I'm urging my brother Tim to write a follow-up to his book The Big Ripoff, which did a great job explaining how business and government work together.

--John Carney, Clusterstock.com

anony-mouse said...

Ritholz repeatedly states his opinion that the CRA had nothing to do with the mortgage meltdown since it didn't cover mortgage brokers or the securitizers of MBS's.

He tends to blame the end of Glass-Steagal, bond rating agencies and lax enforcement.

John Anello said...

Government regulation was ultimately the culprit in this. I agree that execs like Mozilo and those at Washington Mutual had taken a bite of the “diversity” apple, but had the government not venerated them as role models for home loan lending the recession would not have been as widespread and as severe.
The market is a much better tool for determining who should receive home loans and who should not, in great part because it is color blind. In a true free market system, if it is determined that a person has good credit and stable income then they would receive a mortgage regardless of socio-racial issues. If the majority of these people happen to be of a particular race, well then that’s just too bad for the diversity crowd.
Without government intervention, zealous diversity worshipping companies like Washington Mutual and Countrywide, that continuously made bad loans to unqualified minorities, would never have grown so large; in fact they would soon have found themselves out of business.

Ritholtz said...

Ha! You clearly are not familiar with my work if you think I am a liberal. (See this for example http://www.salon.com/news/feature/2009/04/16/cassandras/index.html)

My book Bailout Nation has pissed off people on the left and the right (One chapter is titled "The Virtue of Foreclosure").

I believe in free markets, and that somehow annoys the far left. But I am reality-based, and that seems to confuse and disorient the hard right.

My politics is pragmatic realism and my agenda is identifying what is broken so it can be fixed.

That seems to contradict much of the nonsense spewed by both political extremes. Read the blog and/or the book before name calling

headache said...

Ritholtz:
I take the liberty of repeating what American Goy (AG) said about your text:


Ritholtz: "Yet another example of how the sub-prime market was a creature of the profit motive, and not government mandates."


AG: Wow, like the two are not inherently the same.


Id' say AG calls it right.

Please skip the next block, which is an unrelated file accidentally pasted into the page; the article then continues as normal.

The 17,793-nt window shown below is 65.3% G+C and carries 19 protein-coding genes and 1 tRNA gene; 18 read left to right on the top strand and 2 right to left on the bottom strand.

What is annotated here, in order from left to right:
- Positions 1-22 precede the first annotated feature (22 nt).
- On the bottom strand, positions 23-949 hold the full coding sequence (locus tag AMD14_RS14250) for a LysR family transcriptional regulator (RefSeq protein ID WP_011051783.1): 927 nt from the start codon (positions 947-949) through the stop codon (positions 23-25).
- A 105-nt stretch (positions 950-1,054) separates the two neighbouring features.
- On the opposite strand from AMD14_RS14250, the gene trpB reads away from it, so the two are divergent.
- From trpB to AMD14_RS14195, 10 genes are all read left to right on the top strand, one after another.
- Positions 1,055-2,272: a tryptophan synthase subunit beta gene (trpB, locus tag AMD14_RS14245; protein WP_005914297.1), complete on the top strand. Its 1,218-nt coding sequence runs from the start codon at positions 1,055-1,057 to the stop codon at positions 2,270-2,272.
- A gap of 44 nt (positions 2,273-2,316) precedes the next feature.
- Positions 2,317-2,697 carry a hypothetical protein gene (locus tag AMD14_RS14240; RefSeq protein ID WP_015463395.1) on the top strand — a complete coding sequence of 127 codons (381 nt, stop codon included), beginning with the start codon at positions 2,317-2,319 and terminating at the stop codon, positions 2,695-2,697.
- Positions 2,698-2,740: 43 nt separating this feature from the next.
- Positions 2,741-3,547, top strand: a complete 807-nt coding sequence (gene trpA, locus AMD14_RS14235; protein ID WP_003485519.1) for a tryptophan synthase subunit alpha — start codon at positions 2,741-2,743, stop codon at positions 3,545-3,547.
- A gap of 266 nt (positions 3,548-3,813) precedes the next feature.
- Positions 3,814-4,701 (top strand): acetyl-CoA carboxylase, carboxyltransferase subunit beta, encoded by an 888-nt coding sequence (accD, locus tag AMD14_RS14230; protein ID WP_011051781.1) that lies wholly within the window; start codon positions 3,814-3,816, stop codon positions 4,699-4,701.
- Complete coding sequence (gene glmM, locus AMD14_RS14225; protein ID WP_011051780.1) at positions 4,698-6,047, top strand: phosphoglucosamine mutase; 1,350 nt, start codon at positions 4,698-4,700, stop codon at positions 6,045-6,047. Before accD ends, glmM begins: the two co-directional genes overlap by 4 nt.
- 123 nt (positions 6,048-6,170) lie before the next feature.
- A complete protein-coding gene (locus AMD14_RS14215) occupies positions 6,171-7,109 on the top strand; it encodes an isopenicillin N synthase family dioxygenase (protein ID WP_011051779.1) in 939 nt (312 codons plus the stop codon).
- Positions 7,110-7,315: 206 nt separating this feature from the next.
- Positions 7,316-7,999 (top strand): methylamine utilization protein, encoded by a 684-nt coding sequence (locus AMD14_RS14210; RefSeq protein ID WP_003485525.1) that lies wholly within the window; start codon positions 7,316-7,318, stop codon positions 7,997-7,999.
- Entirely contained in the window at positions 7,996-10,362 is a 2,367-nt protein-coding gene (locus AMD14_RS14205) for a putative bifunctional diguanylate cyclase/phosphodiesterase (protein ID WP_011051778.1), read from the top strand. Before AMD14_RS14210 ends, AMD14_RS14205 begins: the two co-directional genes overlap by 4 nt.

Steve Sailer said...

Barry Ritholtz comments:

"Ha! You clearly are not familiar with my work if you think I am a liberal."

Okay, but can you see how your protest shows that you are still missing the point of my post?

Anonymous said...

Speaking of China, re Anonymous' comment about it laughing at us (which it does): just how long would it have taken their justice dept. to turn Matches into a kidney donor?

Anonymous said...

"Yet another example of how the sub-prime market was a creature of the profit motive, and not government mandates."

Wow, like the two are not inherently the same.

Indeed.

If you can make a quick buck while doing politically correct things, you are golden. At least until the bottom drops out. Then you may be indicted....

Dutch reader said...

I don't have access to the New Yorker article, but I glean from wikipedia that Mozilo's "Countrywide" dates from 1978. If anybody was asking anybody to sit in the back of the bus c.1978 or later in Florida I'm the Queen of Sheba.

Yeah, in 1978, when John Travolta (Saturday Night Fever 1977, Grease 1978) and Al Pacino (The Godfather 1974/1978) were big stars, nobody wanted to accept an Italian in American society.

Eric said...

Finally, even if government and business had been sensible, the brute fact of population change in California, replacing middle class people with peasant class people, would have caused massive problems in generating enough productivity to repay debts.

But it wouldn't have mattered, since no bank in its right collective mind would have given money to those people in the first place.

silly girl said...

Ritholtz.


"I believe in free markets, and that somehow annoys the far left. But I am reality-based, and that seems to confuse and disorient the hard right. "


Will you support getting rid of Fannie Mae and Freddie Mac by declaring them bankrupt (because they are) and liquidating their assets?

Would you further assert that banks be allowed to only make loans that they believe are profitable?

Show us the pragmatism that says no bank has to make loans to any unqualified applicants even if that means that only a fraction of minorities can afford to buy homes.

Show us the pragmatism!

Patel Motel said...

I think the problem is that both libertarians and liberals have unrealistic views of the way government and business interact with each other. They don't realize that often enough the guys in government and business comes from the same schools and have similar goals and worldviews.

Google "public choice economics".